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Physico-chemical properties of alpha methyl glucoside

 

Alpha methyl glucoside is a solid at room temperature and 1013 hPa. Handbook data revealed that alpha methyl glucoside has a melting point of 168°C and a boiling point of 200°C at 26.57 Pa.

According to the Merck Index of chemicals and biologicals, 15 th edition (2013), the density of alpha methyl glucoside was reported to be 1.46 g/cm³ at 30°C.

In a study conducted according to ISO 13320 the particle size distribution of alpha methyl glucoside was determined using laser diffraction methods. The median particle size was D50 = 100 µm. The averages of three measurements were: D10 = 12 µm, D50 = 100 µm, D90 = 233 µm

The vapour pressure of alpha methyl glucoside was determined by QSAR prediction with EpiSuite TM; MPBPWIN v1.43. The model estimates the vapour pressure using the boiling point and the melting point and is validated by a huge training set of substances with experimentally determined vapour pressures. The vapour pressure of D-Glucose is available in the dataset, thus, falling into the applicability domain of the model. Furthermore, since there is currently no defined and universally accepted applicability domain predictions with substances which are not in the defined range of molecular weight are considered to be less accurate. However, the test items core structure can be found in the training sets of the model and its molecular weight is also inside the defined range of molecular weight, thus, the results obtained by the present prediction are considered valid and sufficient to fulfil the requirements of Regulation (EC) No 1907/2006 (REACH).

The partition coefficient of alpha methyl glucoside was determined by QSAR prediction with EpiSuite TM; KOWWIN v.1.68 and ACD/Percepta. The first model estimates the partition coefficient using the fragment constant methodology and is validated by a huge training set of substances with correct estimated logKow. The partition coefficient of structurally similar D-Glucose is available in the dataset, thus, the substance falls into the applicability domain of the model. However, since there is currently no defined and universally accepted applicability domain predictions with substances which are not in the defined range of molecular weight are considered to be less accurate. However, the test items fragments can be found in the validation and training sets of the model and its molecular weight is also inside the defined range of molecular weight, thus, the results obtained by the present prediction are considered valid and sufficient to fulfil the requirements of Regulation (EC) No 1907/2006 (REACH).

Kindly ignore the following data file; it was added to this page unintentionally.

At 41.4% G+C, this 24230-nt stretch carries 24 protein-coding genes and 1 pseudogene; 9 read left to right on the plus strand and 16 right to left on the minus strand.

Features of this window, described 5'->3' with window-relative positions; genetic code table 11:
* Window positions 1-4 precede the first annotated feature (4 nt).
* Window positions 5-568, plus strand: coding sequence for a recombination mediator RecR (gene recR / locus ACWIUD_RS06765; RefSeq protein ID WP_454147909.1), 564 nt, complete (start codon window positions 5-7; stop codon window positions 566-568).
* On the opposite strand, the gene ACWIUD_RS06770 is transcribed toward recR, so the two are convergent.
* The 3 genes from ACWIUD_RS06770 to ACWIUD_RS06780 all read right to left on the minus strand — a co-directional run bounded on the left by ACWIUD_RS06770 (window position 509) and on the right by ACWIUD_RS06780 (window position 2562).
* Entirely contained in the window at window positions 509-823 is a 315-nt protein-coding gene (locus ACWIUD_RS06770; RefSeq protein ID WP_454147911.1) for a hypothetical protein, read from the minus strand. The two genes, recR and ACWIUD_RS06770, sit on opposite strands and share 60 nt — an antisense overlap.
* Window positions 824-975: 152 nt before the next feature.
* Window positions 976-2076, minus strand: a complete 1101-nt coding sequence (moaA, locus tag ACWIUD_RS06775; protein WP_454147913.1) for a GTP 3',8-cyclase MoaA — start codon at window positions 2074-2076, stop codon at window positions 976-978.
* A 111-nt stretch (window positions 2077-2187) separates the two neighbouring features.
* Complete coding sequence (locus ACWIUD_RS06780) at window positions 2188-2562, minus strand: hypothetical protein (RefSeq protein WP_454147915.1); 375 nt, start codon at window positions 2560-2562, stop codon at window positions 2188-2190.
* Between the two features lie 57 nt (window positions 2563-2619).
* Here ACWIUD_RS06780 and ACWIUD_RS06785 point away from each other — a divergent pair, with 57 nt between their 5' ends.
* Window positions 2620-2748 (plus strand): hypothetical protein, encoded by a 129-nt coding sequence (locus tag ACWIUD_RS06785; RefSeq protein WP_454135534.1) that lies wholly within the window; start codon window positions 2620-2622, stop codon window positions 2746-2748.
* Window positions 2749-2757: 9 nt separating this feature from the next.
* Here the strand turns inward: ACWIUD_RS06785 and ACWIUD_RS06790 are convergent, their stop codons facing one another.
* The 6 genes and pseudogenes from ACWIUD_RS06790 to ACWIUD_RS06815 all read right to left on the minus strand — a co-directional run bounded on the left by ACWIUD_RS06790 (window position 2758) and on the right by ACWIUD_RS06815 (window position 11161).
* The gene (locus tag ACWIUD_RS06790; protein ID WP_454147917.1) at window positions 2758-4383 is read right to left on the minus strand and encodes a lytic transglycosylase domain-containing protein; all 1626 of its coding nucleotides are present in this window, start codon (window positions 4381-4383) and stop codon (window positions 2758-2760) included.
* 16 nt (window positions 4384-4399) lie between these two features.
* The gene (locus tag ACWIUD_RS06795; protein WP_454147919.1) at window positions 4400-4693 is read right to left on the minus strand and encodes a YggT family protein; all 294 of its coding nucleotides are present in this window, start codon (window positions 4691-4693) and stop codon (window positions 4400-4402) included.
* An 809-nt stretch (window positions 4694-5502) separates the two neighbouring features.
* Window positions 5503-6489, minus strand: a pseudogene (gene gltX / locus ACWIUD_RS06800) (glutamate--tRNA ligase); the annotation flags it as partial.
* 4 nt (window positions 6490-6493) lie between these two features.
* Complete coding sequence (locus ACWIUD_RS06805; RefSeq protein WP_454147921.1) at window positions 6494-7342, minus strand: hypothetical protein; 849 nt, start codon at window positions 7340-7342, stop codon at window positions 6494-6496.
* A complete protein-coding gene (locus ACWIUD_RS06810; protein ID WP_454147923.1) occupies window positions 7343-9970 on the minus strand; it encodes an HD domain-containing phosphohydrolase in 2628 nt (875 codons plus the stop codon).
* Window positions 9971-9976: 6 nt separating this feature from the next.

The second model estimates the partition coefficient using the fragment constant methodology as well and is validated by a huge training set of substances. The partition coefficient of the structurally very similar beta-D-Galactopyranoside, ethyl is available in the dataset, thus, alpha methyl glucoside is considered to fall also into the applicability domain of the second model. Furthermore, predictions for substances which are listed in the model description are considered to be less accurate. However, the test items fragments can be found in the validation and training sets of the model, thus, the results obtained by the present prediction are considered valid and sufficient to fulfil the requirements of Regulation (EC) No 1907/2006 (REACH). Both values were in the same order of magnitude thus the mean value was determined for further calculations. Mean value:-2.35

According to the Merck index, 15th edition, the water solubility of alpha methyl glucoside is 1080 g/L at 20°C. In the published study of Yalkowsky, SH & Dannenfelser, RM (1992) the water solubility of alpha methyl glucoside was reported to be 3.85E005 mg/L at 17°C. Both reported values are above the threshold value of 100 g/L and thus the substance is regarded to be readily soluble. Since the value reported by the Merck index (15th Edition) was measured at 20°C the water solubility is considered to be 1080 g/L.

In a preliminary test according to EC method A.10., alpha methyl glucoside proved to be not highly flammable. According to CRC handbook of chemistry and physics (2005), the dissociation constant of alpha methyl glucoside is 13.71 at 25°C.

Based on structure and due to its physical appearance alpha methyl glucoside is considered to be not surface active, explosive, oxidising nor exhibits a flash point or self ignition. Thus, testing for the respective physicochemical properties was omitted.